People’s personalities tend to vary somewhat depending on the season in which they are born, and astrological signs may have developed as a useful system for remembering these patterns, according to an analysis by UConn researcher Mark Hamilton. Such seasonal effects may not be clear in individuals, but can be discerned through averaging personality traits across large cohorts born at the same time of year. Hamilton’s analysis will be published in Comprehensive Psychology on 13 May.
Psychologists have known that certain personality traits tend to be associated with certain birth months. For example, people born in January and February tend to be more creative, and have a higher chance of being diagnosed with schizophrenia, than people born at any other time of year. And people born in odd-numbered months tend to be more extroverted than those born in even-numbered months.
Traditional Western astrology uses elements (water, earth, air and fire), sign duality (bright/dark) and sign qualities (cardinal, mutable and fixed) to describe and categorize these effects. It considers late December through early March as a “wet” time of year, and connects wetness with creativity, for example. “Fixed” signs are said to be more stubborn and persistent than others.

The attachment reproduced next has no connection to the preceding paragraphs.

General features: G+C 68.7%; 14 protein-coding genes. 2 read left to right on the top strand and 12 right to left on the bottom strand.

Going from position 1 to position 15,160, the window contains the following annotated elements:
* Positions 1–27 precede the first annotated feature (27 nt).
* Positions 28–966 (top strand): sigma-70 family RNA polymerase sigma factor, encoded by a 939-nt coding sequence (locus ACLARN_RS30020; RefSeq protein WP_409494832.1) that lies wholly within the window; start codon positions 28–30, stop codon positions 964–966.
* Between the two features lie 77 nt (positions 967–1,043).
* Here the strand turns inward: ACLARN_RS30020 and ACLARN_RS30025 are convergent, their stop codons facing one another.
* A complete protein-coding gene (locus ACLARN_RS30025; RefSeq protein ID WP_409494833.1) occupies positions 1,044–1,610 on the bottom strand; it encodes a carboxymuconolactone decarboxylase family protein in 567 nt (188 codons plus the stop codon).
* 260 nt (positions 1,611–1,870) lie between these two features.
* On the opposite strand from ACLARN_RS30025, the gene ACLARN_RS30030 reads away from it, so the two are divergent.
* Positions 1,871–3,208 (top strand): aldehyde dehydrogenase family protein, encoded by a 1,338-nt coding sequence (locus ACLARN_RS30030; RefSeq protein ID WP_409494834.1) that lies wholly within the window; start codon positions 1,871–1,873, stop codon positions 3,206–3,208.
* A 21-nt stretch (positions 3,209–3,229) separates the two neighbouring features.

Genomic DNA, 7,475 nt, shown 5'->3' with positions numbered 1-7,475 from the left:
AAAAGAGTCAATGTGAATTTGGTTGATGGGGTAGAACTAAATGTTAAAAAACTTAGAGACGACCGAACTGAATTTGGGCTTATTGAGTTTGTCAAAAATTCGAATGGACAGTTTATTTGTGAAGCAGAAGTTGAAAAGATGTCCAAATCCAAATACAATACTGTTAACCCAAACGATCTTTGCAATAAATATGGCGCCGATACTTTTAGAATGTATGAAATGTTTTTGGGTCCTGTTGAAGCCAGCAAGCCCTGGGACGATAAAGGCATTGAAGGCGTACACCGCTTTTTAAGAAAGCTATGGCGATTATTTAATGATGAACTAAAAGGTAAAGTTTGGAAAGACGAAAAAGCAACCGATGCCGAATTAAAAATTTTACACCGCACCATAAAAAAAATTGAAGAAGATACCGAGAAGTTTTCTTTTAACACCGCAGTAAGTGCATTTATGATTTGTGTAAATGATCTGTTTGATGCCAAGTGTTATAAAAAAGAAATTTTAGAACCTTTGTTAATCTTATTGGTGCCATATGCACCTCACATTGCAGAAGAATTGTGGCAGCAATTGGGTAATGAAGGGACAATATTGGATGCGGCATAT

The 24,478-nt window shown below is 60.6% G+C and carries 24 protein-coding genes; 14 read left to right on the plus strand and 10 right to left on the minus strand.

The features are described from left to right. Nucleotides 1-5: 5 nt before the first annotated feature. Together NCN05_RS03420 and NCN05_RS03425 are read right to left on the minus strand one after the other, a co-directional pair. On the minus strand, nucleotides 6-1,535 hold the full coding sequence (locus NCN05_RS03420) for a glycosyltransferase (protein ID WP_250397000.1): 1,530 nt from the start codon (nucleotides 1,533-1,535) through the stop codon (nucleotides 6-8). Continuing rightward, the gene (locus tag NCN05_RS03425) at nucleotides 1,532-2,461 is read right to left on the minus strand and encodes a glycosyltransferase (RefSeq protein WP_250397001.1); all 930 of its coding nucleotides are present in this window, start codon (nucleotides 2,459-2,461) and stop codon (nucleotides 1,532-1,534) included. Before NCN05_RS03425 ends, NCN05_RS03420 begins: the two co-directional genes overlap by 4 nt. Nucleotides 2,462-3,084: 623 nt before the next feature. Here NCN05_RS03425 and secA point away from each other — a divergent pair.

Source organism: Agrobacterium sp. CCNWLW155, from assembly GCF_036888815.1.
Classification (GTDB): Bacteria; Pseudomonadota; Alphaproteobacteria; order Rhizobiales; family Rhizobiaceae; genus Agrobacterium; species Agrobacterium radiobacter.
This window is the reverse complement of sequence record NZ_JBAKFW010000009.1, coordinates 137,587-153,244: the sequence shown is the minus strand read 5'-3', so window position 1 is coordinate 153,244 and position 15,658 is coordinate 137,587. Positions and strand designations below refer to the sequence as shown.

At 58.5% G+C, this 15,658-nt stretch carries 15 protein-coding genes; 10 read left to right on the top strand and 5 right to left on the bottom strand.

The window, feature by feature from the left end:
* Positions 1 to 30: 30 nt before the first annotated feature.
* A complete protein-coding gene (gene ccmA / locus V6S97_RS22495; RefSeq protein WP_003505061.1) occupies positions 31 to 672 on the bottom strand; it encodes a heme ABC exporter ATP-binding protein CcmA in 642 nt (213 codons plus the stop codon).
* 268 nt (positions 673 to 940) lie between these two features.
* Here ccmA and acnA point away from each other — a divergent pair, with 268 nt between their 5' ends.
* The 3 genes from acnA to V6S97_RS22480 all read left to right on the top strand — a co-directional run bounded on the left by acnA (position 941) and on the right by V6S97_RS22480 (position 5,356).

Astrology and celebrity
Hamilton looked at a data set of 300 celebrities from the fields of politics, science, public service, literature, the arts and sports. He found that celebrities’ birth dates tended to cluster at certain times of the year. ‘Wet’ signs were associated with more celebrities, as were signs classified as ‘bright’ and ‘fixed’.
“Psychologists want to dismiss these astrological correlations, but there are seasonality effects that we have yet to explain,” says Hamilton, a social scientist in the Communication Department at UConn. Hamilton is not arguing that heavenly bodies are the true source of these effects; rather, astrological aspects are just useful tools, or heuristics, that help people remember the timing and patterns of nature.
Hamilton is currently working with other researchers on an analysis of 85,000 celebrities dating from 3,000 B.C.E to the present era. He says that the seasonality effect on celebrity appears to hold true even in this large data set stretching across millennia and cultures.